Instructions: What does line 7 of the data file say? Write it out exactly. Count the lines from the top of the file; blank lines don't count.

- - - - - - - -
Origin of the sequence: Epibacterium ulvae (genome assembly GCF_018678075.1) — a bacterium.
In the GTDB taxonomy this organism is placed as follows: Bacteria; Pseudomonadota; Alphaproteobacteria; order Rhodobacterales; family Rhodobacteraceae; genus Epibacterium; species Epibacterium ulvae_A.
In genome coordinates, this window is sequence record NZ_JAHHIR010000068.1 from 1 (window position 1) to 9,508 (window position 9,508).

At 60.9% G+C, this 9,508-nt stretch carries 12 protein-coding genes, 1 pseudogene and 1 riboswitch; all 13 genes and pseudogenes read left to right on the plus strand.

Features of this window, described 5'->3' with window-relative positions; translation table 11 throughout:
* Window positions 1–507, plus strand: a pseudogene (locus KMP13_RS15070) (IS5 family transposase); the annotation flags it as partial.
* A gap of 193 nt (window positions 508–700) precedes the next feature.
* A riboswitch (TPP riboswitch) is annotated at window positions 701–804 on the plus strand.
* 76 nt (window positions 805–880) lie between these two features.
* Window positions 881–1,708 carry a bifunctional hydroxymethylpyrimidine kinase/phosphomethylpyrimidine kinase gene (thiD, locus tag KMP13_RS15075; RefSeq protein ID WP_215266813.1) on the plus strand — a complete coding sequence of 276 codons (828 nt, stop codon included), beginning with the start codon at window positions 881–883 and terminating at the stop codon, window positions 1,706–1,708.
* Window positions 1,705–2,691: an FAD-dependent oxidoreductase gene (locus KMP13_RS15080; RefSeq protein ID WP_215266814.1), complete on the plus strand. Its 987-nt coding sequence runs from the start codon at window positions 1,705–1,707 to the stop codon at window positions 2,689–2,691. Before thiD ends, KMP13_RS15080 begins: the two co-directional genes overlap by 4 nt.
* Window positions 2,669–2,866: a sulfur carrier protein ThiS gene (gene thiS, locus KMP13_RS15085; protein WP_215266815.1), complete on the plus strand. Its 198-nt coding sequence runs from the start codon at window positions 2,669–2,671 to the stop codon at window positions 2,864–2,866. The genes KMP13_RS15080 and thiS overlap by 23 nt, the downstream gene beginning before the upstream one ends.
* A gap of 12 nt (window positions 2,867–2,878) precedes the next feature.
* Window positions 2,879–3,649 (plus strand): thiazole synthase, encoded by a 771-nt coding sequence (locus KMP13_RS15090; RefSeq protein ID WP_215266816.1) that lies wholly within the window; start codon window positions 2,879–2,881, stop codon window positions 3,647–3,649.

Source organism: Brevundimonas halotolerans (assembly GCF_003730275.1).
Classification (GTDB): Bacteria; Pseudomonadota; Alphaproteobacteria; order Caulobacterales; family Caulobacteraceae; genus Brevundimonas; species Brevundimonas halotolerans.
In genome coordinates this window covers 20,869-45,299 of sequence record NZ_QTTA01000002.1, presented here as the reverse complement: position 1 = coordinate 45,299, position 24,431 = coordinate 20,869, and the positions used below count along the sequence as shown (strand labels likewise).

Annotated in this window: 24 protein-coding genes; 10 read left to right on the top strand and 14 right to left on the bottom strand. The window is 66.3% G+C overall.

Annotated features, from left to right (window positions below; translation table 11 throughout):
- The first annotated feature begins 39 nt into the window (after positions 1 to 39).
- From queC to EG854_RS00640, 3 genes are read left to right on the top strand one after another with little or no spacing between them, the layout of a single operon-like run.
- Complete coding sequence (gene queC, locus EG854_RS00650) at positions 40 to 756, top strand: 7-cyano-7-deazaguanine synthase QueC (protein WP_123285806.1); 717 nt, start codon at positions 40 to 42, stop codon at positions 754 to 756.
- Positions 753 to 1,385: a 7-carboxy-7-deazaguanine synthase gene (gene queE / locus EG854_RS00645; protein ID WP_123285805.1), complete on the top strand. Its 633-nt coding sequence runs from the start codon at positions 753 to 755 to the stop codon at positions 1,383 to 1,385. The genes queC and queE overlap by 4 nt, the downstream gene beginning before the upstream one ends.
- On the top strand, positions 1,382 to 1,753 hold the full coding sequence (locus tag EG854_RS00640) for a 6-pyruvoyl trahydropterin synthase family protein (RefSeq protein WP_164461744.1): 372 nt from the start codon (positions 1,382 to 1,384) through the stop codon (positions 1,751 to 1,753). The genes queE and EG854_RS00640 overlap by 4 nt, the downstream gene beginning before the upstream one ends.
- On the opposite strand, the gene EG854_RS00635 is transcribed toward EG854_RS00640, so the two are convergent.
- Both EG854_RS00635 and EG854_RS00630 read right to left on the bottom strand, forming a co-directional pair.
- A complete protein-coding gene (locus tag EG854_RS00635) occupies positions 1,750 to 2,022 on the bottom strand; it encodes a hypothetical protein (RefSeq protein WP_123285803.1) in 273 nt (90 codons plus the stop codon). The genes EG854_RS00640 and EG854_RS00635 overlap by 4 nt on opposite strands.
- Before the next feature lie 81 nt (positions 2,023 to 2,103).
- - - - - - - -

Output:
* A gap of 193 nt (window positions 508–700) precedes the next feature.